Night Stalker, The (1972)

The Night Stalker (1972), directed by John Llewellyn Moxey.


Victim #4: Mary Brandon, showgirl, 25, 5 feet 8 inches tall, 125 luscious pounds... less the weight of 12 pints of blood, of course.

The first appearance of Carl Kolchak, old-school muckraking reporter, loud and abusive and never without his little camera and tape recorder. In this first adventure young women in Las Vegas are found drained of blood. Van Helsing-like, Kolchak has to handle the whole mess. Do the authorities thank him? What do you think?

I remembered the Kolchak films fondly but didn't actually remember much about them. This was a phenomenally popular TV movie-of-the week produced by Dan Curtis from a adaptation by Richard Matheson.

It's relatively mild by horror-movie standards, but was thrilling for TV audiences of the time. The climactic battle with the fiend -- cross, pulled curtains letting in light, hammer and stake -- are taken directly from Hammer's Horror of Dracula (1958) with Christopher Lee and Peter Cushing.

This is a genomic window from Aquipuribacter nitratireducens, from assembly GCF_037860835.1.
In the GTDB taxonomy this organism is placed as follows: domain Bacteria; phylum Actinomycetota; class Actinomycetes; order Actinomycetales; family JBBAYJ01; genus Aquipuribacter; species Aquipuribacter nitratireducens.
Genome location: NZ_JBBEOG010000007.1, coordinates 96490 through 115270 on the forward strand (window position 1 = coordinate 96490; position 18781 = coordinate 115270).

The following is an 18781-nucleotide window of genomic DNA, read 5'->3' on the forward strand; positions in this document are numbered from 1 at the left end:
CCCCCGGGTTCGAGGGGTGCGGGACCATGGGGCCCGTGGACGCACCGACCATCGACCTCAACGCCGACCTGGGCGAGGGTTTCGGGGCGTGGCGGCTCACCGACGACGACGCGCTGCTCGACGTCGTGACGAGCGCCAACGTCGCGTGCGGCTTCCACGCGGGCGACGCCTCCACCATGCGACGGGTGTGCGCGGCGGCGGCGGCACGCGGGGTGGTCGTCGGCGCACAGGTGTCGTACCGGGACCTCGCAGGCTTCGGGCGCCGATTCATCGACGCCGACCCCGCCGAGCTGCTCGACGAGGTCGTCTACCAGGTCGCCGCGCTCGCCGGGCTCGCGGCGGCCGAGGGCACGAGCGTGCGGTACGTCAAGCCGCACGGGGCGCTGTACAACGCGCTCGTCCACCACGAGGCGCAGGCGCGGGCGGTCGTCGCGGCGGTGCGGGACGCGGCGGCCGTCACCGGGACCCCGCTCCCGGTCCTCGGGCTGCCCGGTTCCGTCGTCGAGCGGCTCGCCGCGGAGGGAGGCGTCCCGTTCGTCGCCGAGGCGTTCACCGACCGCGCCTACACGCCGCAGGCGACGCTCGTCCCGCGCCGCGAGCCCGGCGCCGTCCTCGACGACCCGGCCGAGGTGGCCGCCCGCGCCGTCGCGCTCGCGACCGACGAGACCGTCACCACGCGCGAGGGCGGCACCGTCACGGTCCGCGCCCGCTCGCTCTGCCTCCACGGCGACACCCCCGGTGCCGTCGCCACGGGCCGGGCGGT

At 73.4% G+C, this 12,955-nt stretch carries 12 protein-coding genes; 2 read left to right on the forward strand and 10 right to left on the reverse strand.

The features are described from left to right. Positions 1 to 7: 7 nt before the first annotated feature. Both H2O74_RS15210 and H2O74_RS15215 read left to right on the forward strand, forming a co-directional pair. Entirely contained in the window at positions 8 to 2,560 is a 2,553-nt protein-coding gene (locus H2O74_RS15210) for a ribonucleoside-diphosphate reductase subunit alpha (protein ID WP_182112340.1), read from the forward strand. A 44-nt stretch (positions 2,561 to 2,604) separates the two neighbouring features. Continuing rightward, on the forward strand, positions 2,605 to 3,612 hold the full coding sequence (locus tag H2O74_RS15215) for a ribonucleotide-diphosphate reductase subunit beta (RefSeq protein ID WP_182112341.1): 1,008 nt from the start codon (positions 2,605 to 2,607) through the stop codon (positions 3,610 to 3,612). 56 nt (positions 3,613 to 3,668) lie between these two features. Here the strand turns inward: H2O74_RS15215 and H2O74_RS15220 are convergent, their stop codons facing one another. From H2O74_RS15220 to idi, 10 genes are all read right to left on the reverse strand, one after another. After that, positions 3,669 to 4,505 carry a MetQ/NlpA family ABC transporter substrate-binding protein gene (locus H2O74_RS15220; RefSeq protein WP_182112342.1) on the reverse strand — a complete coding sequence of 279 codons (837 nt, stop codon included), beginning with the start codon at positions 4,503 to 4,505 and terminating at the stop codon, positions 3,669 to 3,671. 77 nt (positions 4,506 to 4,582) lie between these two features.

The characters make it work, particularly Darren McGavin's lovable and irritating journalist, dogged in his pursuit of the truth -- always uncovered at great personal risk -- that he is never allowed to publish. A huge influence on The X-Files says Chris Carter.

Many other familiar faces:

I'm not sure audiences caught one horrific bit: the vampire keeps a live woman tied up and uses her as a warmer for the cold blood he has stockpiled. Ick! The vampire himself: in truth, not that scary, although walking through the monster's house always has a nightmare feel.

Available on Blu-ray from Kino with a wide-ranging and detailed commentary track by Tim Lucas. He makes many interesting connections with then recent history and the national mood.